The Washington Post was lampooned this week for publishing a “social justice guide for young children” that aims to push elements of the Black Lives Matter and #MeToo movements to children as young as three months old.
“Parents: Do you want your three-year-old to be a joyless social justice drone by the time he gets to kindergarten? Would you like little Pat to be the puritanical scolding of the playground, sucking on the fun, life and the variety? of every elementary school interaction? Your friends at the Washington Post have a compilation of books and programs for young children – everything you need to make sure your child is never overwhelmed by excess popularity, “said the editor-in-chief of the Media Research Center, Matt Philbin wrote. “Actually.”
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Philbin eviscerated an article in Natalie Jesionka’s Post last week titled “Social Justice for Young Children: These New Books and Programs Start the Conversation Early.” Jesionka wrote that “experts say it’s never too early and that a new wave of tools and resources can help start the conversation,” but Philbin disagreed with the idea.
“And what tools! Flashcards against racism, books on intersectionality, a music class ‘that develops understanding of gender and personality’. Wouldn’t you like to tuck the little one in with a relaxing read of ‘Antiracist Baby’ or ‘Woke Baby’? Best of all, Jesionka says ‘A drag queen tale will soon be a TV show,’ ”Philbin wrote.
“What about those ‘experts’ who urge you to politicize your baby? Jesionka talks to a woman who sells ‘a curated box of toys, books and curricula that aims to dismantle prejudice for children as young as 2’ . (Take that genderless potato head!) “Philbin continued. “Consult others who say ‘that children develop implicit prejudices from 3 months of age, and by 4 years they are categorizing and developing stereotypes'”.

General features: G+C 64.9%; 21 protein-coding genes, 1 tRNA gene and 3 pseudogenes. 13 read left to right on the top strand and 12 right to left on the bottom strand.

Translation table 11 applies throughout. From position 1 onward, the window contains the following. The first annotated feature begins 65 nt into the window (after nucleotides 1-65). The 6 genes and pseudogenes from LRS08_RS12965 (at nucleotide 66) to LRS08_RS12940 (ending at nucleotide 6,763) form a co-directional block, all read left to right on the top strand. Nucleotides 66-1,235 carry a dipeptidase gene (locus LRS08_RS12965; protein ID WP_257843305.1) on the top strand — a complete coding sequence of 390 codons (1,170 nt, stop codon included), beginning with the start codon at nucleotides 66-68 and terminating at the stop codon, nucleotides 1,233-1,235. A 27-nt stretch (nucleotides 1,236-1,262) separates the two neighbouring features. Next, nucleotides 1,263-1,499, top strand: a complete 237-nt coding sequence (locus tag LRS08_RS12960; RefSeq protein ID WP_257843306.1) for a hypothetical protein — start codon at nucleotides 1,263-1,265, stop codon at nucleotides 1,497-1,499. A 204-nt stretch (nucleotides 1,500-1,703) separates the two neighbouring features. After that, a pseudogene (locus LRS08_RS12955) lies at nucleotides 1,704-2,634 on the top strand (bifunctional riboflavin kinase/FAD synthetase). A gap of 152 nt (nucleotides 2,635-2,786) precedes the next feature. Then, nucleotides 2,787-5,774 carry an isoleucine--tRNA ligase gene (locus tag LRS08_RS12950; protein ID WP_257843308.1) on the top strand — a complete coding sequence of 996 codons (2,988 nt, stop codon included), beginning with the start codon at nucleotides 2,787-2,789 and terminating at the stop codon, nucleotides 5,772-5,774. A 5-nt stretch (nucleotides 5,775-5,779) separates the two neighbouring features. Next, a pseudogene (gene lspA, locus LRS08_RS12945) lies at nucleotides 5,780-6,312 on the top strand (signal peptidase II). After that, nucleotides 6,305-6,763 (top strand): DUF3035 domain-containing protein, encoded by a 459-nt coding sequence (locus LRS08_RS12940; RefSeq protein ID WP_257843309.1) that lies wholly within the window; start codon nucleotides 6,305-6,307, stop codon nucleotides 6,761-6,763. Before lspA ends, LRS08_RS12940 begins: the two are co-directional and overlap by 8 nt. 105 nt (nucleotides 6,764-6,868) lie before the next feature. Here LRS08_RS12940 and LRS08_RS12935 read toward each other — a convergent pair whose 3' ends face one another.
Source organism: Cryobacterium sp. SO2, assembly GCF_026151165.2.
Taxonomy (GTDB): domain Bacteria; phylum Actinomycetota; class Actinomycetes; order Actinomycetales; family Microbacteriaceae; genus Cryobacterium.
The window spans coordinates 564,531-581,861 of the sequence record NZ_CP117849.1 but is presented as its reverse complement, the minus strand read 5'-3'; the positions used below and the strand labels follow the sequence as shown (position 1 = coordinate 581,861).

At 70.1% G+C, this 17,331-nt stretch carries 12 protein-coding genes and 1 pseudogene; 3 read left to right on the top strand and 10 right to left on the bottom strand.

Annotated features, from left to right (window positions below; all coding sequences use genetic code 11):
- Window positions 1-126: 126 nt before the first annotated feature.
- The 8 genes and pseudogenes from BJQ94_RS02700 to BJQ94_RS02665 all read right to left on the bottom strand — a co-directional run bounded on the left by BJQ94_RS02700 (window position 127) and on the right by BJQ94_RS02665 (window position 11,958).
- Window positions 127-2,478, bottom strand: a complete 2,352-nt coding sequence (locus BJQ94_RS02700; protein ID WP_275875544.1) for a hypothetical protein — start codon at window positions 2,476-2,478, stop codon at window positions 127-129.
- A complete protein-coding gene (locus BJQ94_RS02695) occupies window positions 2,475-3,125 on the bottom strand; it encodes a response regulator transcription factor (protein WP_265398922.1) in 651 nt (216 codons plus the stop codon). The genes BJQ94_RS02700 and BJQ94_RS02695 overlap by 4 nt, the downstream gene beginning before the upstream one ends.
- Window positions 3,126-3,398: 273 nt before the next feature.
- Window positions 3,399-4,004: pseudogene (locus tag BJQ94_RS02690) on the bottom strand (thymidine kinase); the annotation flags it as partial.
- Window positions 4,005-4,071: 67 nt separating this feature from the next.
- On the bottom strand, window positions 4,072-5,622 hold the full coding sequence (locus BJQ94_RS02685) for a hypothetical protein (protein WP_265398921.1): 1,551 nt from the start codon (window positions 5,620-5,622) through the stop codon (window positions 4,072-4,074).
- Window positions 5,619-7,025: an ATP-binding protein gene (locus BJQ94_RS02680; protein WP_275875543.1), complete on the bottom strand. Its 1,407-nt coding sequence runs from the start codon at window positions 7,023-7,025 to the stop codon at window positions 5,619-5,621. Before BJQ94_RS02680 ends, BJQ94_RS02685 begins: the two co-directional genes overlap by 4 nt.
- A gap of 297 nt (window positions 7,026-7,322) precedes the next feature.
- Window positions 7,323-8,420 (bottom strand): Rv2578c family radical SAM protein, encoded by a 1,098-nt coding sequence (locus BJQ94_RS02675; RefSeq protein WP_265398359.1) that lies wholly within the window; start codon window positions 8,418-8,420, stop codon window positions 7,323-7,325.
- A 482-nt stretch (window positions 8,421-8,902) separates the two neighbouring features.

In fact, the Post article promoted music classes, flashcards and a variety of books that “discuss intersectionality and broaden representation” along with “short videos that teach parents and young children about anti-racism ideas.” The feature also included comments from a Canadian woman who founded a company that aims to eliminate prejudice among young children, psychology teachers who study race and social interaction, and the owner of a children’s bookstore that “aligns with her mission to promote black writers, women’s activism and women artists. “
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The Post also spoke with “performance artists” with the goal of “increasing exposure to drag, supporting gender-variant children, and creating an inclusive space where everyone feels welcome” and a variety of other experts on the subject.
“Teaching children to be neo-racists. Notice how the assumption in this story is that this is a self-evident good. Not a single source that suggests this has critics,” said journalist Andrew Sullivan. wrote. “None. This is propaganda.”
Author Jordan B. Peterson tweeted the article and joked, “Who’s the wokiest baby? Who’s the wokiest baby?”
Many others took to Twitter to poke fun at the post:
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